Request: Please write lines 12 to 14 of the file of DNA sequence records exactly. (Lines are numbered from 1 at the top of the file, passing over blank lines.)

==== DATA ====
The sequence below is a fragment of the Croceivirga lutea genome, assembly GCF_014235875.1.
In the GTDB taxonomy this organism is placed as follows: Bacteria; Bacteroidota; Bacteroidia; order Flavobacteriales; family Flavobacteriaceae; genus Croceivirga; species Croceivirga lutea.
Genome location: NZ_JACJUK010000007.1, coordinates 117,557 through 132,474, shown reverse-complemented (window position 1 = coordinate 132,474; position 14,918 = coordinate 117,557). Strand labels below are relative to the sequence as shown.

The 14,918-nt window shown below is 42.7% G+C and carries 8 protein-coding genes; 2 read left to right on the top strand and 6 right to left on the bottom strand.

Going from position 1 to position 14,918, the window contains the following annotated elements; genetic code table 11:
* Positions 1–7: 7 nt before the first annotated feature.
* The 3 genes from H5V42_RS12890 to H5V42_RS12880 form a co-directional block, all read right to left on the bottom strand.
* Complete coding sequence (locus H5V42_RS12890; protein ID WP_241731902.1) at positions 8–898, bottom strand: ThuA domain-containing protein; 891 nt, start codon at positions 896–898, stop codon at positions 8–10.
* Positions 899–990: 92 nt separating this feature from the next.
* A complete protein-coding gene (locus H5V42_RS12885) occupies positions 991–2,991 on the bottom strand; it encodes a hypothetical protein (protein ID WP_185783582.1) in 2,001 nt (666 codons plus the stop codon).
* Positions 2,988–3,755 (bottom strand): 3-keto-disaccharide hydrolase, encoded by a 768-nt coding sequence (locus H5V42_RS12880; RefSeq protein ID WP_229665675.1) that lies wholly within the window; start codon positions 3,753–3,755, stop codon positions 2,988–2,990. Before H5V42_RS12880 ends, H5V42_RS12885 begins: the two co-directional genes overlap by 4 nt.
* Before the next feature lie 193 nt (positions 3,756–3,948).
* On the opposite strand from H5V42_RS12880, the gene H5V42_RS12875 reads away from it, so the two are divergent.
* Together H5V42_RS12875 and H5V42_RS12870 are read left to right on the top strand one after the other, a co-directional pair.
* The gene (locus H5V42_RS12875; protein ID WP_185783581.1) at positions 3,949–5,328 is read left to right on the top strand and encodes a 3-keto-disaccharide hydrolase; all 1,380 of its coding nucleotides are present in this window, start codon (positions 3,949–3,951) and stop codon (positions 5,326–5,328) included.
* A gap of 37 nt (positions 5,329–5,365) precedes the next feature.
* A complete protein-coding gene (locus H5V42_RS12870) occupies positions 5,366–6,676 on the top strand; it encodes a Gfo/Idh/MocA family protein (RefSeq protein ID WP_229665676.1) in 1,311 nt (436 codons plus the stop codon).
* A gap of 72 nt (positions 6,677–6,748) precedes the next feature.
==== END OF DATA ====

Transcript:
* Before the next feature lie 193 nt (positions 3,756–3,948).
* On the opposite strand from H5V42_RS12880, the gene H5V42_RS12875 reads away from it, so the two are divergent.
* Together H5V42_RS12875 and H5V42_RS12870 are read left to right on the top strand one after the other, a co-directional pair.